Motorcycle Season Has Begun In Atlantic Canada

battery trickle chargerI bought a battery trickle charger today. “What the hell is that?”, you ask? It charges batteries at a trickle – slower than regular chargers, I guess.

Really, I have no bloody idea. Googling it didn’t help, although I spent 5 seconds looking.

I bought it because the weather is good enough to drive the motorbike, but mine failed to start; I forgot to take its battery out for the winter. I have a kick-start, but that didn’t work. I didn’t think the kick-start required a working battery.

I borrowed Steve‘s battery charger last year, but since I’ll be needing one every year, I decided to buy one. 50 bucks at Canadian Tire.

My Motorcycle Is New Again

I picked my ’78 Honda 550k motorcycle today after it spent a week at the shop. It needed a new rear tire (you could see the threads), plus the shifter gasket was replaced, and standard stuff was adjusted: valves, carbs… [insert engine lingo].

It runs BEAUTIFULLY now: quieter and smoother. Having a good mechanic work on a motorcycle is like getting a new bike in the end.

Irishtown Cycle did the work. Highly recommended. He’s an independent guy out in the boonies, but he knows what he’s doing and he does it for a reasonable price. I phoned Toys For Big Boys, a Honda motorcycle dealer, before taking the bike to Irishtown, since they’re a lot closer and they’re an “official” Honda dealer, but they were hesitant about working on my 1978 bike, saying it would probably cost a LOT.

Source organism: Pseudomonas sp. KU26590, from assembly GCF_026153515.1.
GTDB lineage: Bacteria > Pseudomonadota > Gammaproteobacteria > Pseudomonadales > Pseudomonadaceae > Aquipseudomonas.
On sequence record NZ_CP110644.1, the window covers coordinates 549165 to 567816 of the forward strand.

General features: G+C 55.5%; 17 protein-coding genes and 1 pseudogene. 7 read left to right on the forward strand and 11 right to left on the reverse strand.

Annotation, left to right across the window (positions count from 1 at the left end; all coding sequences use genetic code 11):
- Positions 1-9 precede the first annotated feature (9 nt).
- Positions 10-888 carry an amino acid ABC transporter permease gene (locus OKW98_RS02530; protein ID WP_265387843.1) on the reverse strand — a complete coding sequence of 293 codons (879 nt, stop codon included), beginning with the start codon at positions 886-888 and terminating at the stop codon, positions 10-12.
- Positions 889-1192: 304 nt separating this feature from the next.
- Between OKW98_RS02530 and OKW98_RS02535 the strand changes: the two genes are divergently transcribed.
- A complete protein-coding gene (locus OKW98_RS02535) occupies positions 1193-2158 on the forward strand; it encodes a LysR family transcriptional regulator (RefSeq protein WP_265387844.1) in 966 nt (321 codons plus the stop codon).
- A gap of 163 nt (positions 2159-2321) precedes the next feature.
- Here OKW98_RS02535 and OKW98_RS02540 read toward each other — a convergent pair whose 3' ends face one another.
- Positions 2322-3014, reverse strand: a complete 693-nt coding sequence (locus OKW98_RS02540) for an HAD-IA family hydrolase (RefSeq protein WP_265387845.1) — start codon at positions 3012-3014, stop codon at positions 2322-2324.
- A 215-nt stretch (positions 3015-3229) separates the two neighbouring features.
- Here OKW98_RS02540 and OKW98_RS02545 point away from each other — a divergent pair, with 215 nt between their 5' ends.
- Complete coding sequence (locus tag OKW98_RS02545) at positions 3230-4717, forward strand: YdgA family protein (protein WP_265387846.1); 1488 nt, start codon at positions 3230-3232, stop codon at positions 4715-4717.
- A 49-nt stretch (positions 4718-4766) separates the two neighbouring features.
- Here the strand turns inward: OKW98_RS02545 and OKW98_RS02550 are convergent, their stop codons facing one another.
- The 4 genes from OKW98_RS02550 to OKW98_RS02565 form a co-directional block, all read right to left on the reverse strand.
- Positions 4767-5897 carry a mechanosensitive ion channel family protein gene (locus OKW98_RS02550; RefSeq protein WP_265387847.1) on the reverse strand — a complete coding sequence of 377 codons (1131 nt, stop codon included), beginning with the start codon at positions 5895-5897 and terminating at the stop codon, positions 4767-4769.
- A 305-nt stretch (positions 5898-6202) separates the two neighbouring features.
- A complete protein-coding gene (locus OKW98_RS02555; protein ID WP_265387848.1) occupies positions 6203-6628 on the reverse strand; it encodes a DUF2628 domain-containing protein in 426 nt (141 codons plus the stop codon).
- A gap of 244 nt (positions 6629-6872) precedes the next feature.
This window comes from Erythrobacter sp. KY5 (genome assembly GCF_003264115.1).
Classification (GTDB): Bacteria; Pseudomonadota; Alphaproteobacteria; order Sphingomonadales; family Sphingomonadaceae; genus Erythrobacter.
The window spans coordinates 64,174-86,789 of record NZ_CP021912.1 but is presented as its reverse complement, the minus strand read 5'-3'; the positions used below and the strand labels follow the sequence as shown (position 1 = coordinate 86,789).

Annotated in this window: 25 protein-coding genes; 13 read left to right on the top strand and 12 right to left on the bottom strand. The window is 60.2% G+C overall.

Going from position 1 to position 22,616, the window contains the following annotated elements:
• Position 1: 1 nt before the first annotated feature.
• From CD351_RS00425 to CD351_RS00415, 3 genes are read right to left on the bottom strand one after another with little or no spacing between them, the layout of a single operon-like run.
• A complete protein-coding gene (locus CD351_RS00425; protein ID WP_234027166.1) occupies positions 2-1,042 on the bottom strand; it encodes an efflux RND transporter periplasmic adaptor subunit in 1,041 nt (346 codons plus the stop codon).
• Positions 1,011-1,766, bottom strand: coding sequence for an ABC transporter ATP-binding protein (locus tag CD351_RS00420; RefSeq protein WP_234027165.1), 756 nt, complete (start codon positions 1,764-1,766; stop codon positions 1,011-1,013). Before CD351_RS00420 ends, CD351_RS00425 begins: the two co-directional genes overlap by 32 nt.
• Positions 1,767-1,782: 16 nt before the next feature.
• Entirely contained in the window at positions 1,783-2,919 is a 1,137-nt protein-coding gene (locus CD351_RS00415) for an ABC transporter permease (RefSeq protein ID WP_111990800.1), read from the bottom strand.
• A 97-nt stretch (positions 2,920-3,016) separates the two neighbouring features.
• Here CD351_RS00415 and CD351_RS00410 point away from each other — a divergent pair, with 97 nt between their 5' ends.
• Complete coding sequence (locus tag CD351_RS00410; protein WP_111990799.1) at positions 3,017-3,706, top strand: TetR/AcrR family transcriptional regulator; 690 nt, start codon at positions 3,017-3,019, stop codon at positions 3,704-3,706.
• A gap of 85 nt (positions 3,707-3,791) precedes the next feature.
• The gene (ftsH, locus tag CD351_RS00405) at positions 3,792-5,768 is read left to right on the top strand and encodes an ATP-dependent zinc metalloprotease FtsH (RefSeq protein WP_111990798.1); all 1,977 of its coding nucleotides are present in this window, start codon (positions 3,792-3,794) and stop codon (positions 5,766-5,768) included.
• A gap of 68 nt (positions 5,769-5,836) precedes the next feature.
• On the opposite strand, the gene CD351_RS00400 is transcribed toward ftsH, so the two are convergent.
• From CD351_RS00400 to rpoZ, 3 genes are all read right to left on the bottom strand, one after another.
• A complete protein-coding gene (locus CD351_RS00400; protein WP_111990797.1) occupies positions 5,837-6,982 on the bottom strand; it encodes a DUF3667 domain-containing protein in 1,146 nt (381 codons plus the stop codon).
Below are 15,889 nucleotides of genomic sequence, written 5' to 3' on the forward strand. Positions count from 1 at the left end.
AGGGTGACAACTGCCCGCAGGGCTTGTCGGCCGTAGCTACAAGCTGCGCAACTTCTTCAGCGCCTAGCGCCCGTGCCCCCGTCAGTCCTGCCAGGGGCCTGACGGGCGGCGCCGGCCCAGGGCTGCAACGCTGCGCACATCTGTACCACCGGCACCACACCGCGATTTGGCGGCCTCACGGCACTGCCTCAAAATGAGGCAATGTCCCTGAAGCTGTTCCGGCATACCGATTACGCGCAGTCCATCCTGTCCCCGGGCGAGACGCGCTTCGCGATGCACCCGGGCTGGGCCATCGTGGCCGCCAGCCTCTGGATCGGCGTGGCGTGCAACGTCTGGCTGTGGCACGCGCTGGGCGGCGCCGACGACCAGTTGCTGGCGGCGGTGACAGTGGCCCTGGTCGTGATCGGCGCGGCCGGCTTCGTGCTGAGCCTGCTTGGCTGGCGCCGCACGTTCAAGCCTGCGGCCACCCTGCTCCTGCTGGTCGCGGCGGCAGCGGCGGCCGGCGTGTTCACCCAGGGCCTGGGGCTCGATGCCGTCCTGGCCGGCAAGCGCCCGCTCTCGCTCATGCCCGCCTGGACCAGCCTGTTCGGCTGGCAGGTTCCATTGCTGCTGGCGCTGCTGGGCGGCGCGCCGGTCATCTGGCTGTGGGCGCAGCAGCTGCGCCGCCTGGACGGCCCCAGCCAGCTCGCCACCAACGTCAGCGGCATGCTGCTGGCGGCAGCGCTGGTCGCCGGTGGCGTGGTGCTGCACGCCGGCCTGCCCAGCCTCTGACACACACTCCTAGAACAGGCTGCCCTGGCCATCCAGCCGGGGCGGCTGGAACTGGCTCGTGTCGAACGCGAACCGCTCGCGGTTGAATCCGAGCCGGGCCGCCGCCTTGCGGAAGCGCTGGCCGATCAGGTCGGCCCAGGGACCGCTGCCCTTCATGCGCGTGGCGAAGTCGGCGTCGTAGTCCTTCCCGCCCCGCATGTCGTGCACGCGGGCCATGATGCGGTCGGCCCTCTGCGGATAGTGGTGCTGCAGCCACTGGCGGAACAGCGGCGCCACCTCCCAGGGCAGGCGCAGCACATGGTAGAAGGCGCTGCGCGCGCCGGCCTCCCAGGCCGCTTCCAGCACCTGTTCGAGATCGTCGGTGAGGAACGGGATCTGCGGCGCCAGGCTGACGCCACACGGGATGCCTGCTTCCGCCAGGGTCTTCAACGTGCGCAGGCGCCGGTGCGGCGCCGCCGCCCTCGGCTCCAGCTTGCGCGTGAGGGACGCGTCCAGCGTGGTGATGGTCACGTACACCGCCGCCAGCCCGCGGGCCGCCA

What I Did On My Day Off

I got back from a two day motorcycling trip today, staying at Penderwood‘s the night. It was a good trip, except I wish my wife was with me to share the experience: it was fun. I took the back roads for most of the ride: less noise and traffic; more exciting turns, hills, and blind-spots; interesting things to see.

Here are some statistics from the trip:

  • One person asked to buy my bike.
  • Four people (not including the one above) stopped to admire and talk about the bike.
  • A big-ass fly flew IN my helmet, buzzing millimeters from my eyes as it was trapped between my face in the visor.
  • 99% of other riders waved.
  • I travelled 628 km.
  • I got an average of 17 km/Liter, 5.97 liters per 100 km, or 48 MPG.
  • Average price per liter (premium gas) was $1.05.
  • I burned 38 liters of gas.

Thanks to Pender and Carrie for allowing me to breath their air and buy good Lower Sackville food that markets itself as Chinese.

Brain-Dead Before You’re Brain-Dead

Dubya‘s brother, Jeb, the Governor of Florida, repealed the once mandatory state law for bikers to wear helmets. Since then, biker fatalies have soared:

A Florida Today analysis of federal motorcycle crash statistics found “unhelmeted” deaths in Florida rose from 22 in 1998 and 1999, the years before the helmet law repeal, to 250 in 2004, the most recent year of available data.

The best part of that article is a quote from a helmet law opponent:

What causes most of the crashes is cars. Usually, it’s the car driver turning left at an intersection and causing an accident because they didn’t see us coming.

What the hell does that have to do with wearing a helmet? Idiot.

I see a lot of bikers wearing no protective gear in New Brunswick except a helmet, and sometimes the helmets are a joke, too.